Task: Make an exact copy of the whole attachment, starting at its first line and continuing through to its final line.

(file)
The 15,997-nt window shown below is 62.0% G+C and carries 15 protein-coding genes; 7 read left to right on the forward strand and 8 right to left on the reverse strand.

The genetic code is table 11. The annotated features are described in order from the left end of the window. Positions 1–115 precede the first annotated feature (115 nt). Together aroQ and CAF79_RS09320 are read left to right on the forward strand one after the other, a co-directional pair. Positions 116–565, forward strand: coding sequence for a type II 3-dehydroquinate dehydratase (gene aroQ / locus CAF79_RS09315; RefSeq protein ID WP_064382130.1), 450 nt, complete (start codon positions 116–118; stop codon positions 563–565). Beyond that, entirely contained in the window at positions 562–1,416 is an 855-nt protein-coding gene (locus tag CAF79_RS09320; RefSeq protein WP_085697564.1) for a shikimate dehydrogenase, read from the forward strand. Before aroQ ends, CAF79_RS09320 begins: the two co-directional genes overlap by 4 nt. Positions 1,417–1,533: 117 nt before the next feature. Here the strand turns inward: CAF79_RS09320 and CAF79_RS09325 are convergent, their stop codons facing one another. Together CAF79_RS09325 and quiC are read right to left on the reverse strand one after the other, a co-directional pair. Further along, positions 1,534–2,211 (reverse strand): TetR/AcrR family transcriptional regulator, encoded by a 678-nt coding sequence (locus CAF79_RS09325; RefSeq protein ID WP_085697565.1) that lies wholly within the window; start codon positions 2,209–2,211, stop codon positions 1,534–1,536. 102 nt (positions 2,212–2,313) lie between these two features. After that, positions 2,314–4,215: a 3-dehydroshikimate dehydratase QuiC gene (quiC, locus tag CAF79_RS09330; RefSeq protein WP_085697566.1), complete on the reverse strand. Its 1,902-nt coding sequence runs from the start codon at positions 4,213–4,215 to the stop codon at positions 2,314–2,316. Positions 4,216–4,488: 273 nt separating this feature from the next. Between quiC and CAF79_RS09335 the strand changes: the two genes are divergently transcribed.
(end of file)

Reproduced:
The 15,997-nt window shown below is 62.0% G+C and carries 15 protein-coding genes; 7 read left to right on the forward strand and 8 right to left on the reverse strand.

The genetic code is table 11. The annotated features are described in order from the left end of the window. Positions 1–115 precede the first annotated feature (115 nt). Together aroQ and CAF79_RS09320 are read left to right on the forward strand one after the other, a co-directional pair. Positions 116–565, forward strand: coding sequence for a type II 3-dehydroquinate dehydratase (gene aroQ / locus CAF79_RS09315; RefSeq protein ID WP_064382130.1), 450 nt, complete (start codon positions 116–118; stop codon positions 563–565). Beyond that, entirely contained in the window at positions 562–1,416 is an 855-nt protein-coding gene (locus tag CAF79_RS09320; RefSeq protein WP_085697564.1) for a shikimate dehydrogenase, read from the forward strand. Before aroQ ends, CAF79_RS09320 begins: the two co-directional genes overlap by 4 nt. Positions 1,417–1,533: 117 nt before the next feature. Here the strand turns inward: CAF79_RS09320 and CAF79_RS09325 are convergent, their stop codons facing one another. Together CAF79_RS09325 and quiC are read right to left on the reverse strand one after the other, a co-directional pair. Further along, positions 1,534–2,211 (reverse strand): TetR/AcrR family transcriptional regulator, encoded by a 678-nt coding sequence (locus CAF79_RS09325; RefSeq protein ID WP_085697565.1) that lies wholly within the window; start codon positions 2,209–2,211, stop codon positions 1,534–1,536. 102 nt (positions 2,212–2,313) lie between these two features. After that, positions 2,314–4,215: a 3-dehydroshikimate dehydratase QuiC gene (quiC, locus tag CAF79_RS09330; RefSeq protein WP_085697566.1), complete on the reverse strand. Its 1,902-nt coding sequence runs from the start codon at positions 4,213–4,215 to the stop codon at positions 2,314–2,316. Positions 4,216–4,488: 273 nt separating this feature from the next. Between quiC and CAF79_RS09335 the strand changes: the two genes are divergently transcribed.